Since the Chinese government published the Guidelines for Establishing the Green Financial System in August 2016, much of the green finance movement has been driven by strong government policy, but both issuers and investors feel that sustainability would benefit from financial aid from the Chinese government.

Fifty percent of issuers and 44% of investors regard some form of tax kicker or other financial inducement as a key step the Chinese government could take to help their organisation move toward sustainability.

Out of six other potential policy actions, the next most popular were ‘investment from the government’ and ‘information on how to become sustainable’, each with 46% support. Issuers are particularly eager for financial support — it comes well ahead of the second most commonly requested kind of help, which is investment from the government,
on 43%.

Moreover, when issuers are asked whether they might issue green and sustainable debt products, a lack of financial incentives is one of the main obstacles, alongside not needing to
raise debt.

Respondents also view current financial incentives as fairly ineffective. They rank them least well developed among seven measures of the effectiveness of green and sustainable finance in China.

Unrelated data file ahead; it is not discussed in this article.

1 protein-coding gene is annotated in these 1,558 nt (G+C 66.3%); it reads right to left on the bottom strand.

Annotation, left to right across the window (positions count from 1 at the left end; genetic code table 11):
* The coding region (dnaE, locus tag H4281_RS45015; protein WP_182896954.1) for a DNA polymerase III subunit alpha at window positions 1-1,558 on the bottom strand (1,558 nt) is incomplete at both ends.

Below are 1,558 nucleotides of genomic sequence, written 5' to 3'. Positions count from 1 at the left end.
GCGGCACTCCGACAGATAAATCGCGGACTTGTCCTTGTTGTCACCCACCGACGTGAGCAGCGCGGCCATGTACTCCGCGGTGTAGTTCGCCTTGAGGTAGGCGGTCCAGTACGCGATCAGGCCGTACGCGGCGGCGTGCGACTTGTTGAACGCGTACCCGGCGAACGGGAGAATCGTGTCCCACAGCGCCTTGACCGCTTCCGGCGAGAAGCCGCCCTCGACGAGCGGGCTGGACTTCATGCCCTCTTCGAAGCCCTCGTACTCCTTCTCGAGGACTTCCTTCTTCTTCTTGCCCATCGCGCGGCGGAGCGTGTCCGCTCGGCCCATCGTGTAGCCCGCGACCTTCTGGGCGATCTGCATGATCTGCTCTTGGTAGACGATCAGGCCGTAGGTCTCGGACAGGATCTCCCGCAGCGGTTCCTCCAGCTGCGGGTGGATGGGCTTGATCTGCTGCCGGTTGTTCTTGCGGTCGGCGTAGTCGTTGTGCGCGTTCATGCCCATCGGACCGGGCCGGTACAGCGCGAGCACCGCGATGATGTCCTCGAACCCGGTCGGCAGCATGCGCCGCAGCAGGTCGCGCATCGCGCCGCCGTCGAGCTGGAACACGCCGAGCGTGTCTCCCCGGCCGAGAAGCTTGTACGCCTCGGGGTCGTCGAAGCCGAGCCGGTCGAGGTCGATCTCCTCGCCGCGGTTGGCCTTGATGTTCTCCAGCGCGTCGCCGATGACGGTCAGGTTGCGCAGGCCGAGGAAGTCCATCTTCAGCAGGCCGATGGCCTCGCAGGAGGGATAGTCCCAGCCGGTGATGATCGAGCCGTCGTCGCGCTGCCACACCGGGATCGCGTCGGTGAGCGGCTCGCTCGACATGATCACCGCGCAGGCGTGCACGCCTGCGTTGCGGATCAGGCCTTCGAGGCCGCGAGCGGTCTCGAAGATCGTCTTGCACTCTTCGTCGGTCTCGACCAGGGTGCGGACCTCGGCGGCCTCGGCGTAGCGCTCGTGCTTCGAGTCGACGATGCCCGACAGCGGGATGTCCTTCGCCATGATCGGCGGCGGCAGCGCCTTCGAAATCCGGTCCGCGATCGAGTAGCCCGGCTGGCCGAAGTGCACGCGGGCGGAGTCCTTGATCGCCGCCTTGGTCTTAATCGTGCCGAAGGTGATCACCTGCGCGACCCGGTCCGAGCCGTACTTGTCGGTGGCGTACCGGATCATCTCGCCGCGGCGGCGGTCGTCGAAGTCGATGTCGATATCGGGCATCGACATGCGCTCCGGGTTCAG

Nearly 40% of issuers and investors believe current incentives need improvement, while only 11% judge them well developed. This may also explain the fairly meagre score some respondents assign to the effectiveness of official guidance to encourage green and sustainable finance. Although more are positive on this effort, 26% say it needs to improve.

Direct investment by government is another potential way of kick-starting sustainability efforts. Respondents are almost as enthusiastic about this policy as about financial incentives, with 46% liking it. Unlike in the case of incentives, however, investors are marginally stronger in their support than issuers.

Almost as popular as government investment, with 42% backing, is better access to private investors.